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John Daly

John Daly

Dr. John C.K. Daly is the chief analyst for Oilprice.com, Dr. Daly received his Ph.D. in 1986 from the School of Slavonic and East European…

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China to Invest in Coal Gasification - with GEs help

First, the bad news for China’s economic miracle.

According to a quarterly report issued last month by China’s China Electricity Council (CEC), some parts of China will experience severe blackouts this summer as the result of an electricity shortage of 30-40 million kilowatt hours. The CEC warned, "The shortage will hit about 30 million kilowatt hours during summer peak days and may expand to 40 million kilowatt hours if heat waves persist," with China's more developed eastern and southern regions bearing the brunt of the shortages.

Aside from soaring demand is an unwillingness on the part of China to abandon its hundreds of coal-fired plants, which currently generate 389 billion kilowatt-hours, 70-80 percent of its domestic electricity. Of this 45 percent goes to the industrial sector, with the remainder used to generate electricity to produce more energy amid rising costs and decreased prices.

The shortfall has spurred Beijing’s efforts to locate any and all additional sources of power, especially those that might make use of the country’s vast coal reserves.

Accordingly, the good news is that on 10 May Shenhua Group Corp., China's largest coal producer, and General Electric Co. announced the opening of their joint venture coal gasification to advance "cleaner coal" technology solutions in the world’s largest country.

The 50-50 Shanghai-based joint venture was developed under a U.S.-China November 2009 framework agreement between the two companies as part of a broad agenda of Sino-U.S. clean energy cooperation. Under terms of the agreement Shenhua and GE will improve performance of commercial scale gasification and integrated gasification combined cycle (IGCC) solutions, which turn coal into a gas, removing impurities from the coal gas before it is ignited to generate power.

While fiscal arrangements of the joint venture were not disclosed, Paul Browning, chief of GE Energy's thermal products division, said GE put all of its $100 million gasification business in China into the new project. The joint venture will sell industrial gasification technology licenses in China, conduct research and development to improve cost and performance of commercial-scale gasification and IGCC operations and work to advance the distribution of commercial-scale IGCC.

With more than 50 licensed facilities in China, GE’s gasification technology is one of the most widely deployed in the industry, while Shenhua is one of the world’s largest coal and energy companies, with integrated coal production, power generation, railway, port and shipping infrastructure.

Shenhua Group deputy general manager Wang Xiaolin said, “Both GE and Shenhua have worked together for years in China on important projects, including the Shenhua Baotou coal-to-olefins facility, which uses GE’s gasification technology. The collaboration will create a leading gasification technology business in China with significant local presence, focus, resources and expertise,” while GE Energy China CEO Jack Wen added, “This is not a market access in exchange for technology deal. Instead, this will be a two-way technology win, with both GE and Shenhua benefiting from each other’s expertise.”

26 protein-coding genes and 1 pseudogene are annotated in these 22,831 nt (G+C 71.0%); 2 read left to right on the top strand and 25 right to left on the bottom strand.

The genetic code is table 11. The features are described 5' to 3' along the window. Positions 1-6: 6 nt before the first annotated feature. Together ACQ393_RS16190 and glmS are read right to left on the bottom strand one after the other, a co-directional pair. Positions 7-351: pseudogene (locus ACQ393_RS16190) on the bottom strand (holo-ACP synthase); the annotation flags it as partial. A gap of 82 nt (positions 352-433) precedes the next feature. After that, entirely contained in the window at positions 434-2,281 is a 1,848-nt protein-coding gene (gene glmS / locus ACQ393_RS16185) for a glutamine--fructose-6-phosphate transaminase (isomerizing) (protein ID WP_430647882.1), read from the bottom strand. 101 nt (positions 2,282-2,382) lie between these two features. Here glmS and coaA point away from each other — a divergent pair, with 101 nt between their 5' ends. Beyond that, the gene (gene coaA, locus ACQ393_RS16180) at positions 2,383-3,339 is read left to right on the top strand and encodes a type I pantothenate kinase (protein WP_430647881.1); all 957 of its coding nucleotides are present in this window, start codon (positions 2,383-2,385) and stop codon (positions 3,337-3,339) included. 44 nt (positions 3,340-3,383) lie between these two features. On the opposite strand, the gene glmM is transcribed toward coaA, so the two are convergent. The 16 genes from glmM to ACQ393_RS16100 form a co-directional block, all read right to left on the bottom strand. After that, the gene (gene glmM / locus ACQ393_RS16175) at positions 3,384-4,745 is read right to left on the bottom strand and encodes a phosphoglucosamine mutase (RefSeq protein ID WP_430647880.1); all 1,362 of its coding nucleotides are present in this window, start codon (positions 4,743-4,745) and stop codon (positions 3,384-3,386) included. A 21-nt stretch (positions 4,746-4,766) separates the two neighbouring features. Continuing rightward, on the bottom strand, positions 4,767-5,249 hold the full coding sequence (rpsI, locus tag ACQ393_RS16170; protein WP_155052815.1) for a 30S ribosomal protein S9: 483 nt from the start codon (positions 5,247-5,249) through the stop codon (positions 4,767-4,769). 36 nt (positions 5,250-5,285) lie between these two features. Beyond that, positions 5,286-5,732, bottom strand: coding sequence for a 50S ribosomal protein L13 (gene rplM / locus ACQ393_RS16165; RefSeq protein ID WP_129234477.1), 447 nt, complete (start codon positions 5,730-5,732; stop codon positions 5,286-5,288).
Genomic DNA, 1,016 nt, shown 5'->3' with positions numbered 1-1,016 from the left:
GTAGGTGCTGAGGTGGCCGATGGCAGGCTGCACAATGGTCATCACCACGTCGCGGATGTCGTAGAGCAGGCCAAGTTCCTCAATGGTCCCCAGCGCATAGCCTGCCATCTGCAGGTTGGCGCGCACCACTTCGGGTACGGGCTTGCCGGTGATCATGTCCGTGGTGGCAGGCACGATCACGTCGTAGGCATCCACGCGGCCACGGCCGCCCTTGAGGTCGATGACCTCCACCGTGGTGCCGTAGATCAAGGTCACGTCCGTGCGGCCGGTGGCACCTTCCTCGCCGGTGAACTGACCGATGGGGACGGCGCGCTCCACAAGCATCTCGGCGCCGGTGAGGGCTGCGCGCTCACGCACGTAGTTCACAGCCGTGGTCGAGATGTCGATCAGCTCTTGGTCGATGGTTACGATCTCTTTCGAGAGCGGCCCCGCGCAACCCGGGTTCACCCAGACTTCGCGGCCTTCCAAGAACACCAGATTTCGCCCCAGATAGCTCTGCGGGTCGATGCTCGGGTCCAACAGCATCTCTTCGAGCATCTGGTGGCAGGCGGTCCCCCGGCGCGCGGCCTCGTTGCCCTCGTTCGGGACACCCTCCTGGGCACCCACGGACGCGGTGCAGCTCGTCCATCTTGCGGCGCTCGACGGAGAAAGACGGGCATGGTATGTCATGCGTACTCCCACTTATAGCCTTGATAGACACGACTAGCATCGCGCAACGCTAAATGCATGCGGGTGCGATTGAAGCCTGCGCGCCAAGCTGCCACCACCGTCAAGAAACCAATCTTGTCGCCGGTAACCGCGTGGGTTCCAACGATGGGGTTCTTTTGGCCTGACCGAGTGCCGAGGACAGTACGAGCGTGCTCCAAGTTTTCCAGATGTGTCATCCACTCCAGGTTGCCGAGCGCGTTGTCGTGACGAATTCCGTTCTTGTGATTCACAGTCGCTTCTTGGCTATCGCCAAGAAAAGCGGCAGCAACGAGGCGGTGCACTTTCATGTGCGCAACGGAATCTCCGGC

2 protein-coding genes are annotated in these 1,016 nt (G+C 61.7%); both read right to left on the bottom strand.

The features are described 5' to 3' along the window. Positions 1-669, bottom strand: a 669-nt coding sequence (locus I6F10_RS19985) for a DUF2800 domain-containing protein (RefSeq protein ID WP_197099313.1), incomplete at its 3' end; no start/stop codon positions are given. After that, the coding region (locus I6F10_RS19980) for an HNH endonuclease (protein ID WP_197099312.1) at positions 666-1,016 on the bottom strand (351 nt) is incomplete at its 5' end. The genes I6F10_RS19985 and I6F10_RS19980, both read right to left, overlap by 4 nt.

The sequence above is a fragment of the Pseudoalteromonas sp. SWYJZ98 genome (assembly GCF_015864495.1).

Putting the final seal of approval on the project GE Energy Thermal Products president and CEO Paul Browning concluded, “Coal plays an important role in the economies of both the U.S. and China, and gasification technology allows us to use this abundant and low-cost resource in a much cleaner way.
This joint venture is an evolution of the strong gasification business GE has in China today. Each business will contribute technology, operational and service expertise to create a comprehensive gasification and cleaner coal technology and service provider in China.”

The emphasis shift in coal power generation from thermal plants to utilizing IGCC technology is a key element in the Chinese leadership’s efforts to maintain its economic momentum by providing its vast industrial base uninterrupted power supplies.

China's National Institute for Clean-and-Low-Carbon Energy (NICE) President and CEO Mike Davis encapsulated Beijing’s thinking when he observed, "The path ahead for success is clear - China and the world must together invent new ways to extract, process and convert fossil fuels for use in energy production and utilization - in a way that is clean, safe, reliable and affordable."

What is singularly lacking in the GE, Shenhua Group and NICE pronouncements is any discussion of how Western technology and investment to improve China’s industrial base benefits Beijing’s trading partnerships, most of whom run massive trade deficits with China – most notably the U.S. In March Washington’s trade deficit with China rose to $21.7 billion, up from a February shortfall of $19.4 billion, with the government predicting that the trade discrepancy with China this year is on pace to exceed last year’s gap of $295.5 billion, which was an all-time high for any country.

So, aside from benefiting GE’s ‘bottom line,” where exactly is the benefit of this technology transfer to the United States? After all, China remains ostensibly a Communist country and as Vladimir Lenin once famously observed, “If you want to hang a capitalist, he’ll sell you the rope to do it.”

Questions about America’s ocean of red ink in its trade with China might make for fruitful political discussions in this presidential election year, but it seems unlikely to make the agenda.

By. John C.K. Daly of Oilprice.com

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